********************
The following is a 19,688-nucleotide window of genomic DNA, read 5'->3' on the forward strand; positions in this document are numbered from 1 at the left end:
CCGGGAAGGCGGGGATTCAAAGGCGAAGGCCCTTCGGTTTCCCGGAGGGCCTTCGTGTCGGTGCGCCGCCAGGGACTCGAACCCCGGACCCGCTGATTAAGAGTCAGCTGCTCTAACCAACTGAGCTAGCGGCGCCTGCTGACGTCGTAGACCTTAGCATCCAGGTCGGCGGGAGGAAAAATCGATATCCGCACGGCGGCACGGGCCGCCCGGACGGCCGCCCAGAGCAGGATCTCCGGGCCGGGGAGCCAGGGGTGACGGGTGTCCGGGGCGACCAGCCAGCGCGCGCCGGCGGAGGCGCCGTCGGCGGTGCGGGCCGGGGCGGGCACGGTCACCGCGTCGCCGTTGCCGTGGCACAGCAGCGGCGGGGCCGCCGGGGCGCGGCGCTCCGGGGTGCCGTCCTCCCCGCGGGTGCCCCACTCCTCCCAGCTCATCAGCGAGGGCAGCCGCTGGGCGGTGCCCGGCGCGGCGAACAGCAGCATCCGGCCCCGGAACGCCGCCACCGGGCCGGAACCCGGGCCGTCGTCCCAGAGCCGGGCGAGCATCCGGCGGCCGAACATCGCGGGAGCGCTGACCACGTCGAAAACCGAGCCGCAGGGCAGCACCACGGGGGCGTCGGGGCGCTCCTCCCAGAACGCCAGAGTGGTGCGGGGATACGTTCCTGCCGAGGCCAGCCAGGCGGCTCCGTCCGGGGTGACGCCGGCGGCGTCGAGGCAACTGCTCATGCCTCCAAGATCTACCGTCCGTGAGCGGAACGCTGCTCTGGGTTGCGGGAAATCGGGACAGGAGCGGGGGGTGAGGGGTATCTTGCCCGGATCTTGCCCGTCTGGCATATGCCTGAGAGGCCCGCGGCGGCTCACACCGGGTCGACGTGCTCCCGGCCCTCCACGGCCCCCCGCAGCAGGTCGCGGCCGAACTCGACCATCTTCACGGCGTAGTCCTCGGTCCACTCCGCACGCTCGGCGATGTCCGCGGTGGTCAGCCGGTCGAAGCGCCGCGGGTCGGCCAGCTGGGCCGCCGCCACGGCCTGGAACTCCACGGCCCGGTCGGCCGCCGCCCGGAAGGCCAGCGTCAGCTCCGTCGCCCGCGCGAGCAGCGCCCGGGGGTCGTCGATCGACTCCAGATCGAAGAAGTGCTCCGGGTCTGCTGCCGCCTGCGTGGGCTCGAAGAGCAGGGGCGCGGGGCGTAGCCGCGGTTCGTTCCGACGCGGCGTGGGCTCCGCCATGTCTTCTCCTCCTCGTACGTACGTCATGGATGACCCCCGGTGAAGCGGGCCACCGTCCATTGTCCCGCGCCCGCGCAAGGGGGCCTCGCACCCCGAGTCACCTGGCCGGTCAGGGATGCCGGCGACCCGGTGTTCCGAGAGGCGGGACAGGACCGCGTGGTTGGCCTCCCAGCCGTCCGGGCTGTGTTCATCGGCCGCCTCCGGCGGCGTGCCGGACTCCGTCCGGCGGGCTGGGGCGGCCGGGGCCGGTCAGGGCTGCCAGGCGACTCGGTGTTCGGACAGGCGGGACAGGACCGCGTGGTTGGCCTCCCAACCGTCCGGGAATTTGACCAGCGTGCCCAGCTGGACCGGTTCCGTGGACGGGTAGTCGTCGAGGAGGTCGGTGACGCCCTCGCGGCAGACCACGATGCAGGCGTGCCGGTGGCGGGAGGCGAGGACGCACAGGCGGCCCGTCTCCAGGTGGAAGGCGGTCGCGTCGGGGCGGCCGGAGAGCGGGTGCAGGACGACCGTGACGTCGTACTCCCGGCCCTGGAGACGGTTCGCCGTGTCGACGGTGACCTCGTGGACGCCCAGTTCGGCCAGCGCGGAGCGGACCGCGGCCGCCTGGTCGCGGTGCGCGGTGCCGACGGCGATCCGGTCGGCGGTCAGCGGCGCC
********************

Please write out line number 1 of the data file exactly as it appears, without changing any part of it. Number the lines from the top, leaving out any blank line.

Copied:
The following is a 19,688-nucleotide window of genomic DNA, read 5'->3' on the forward strand; positions in this document are numbered from 1 at the left end: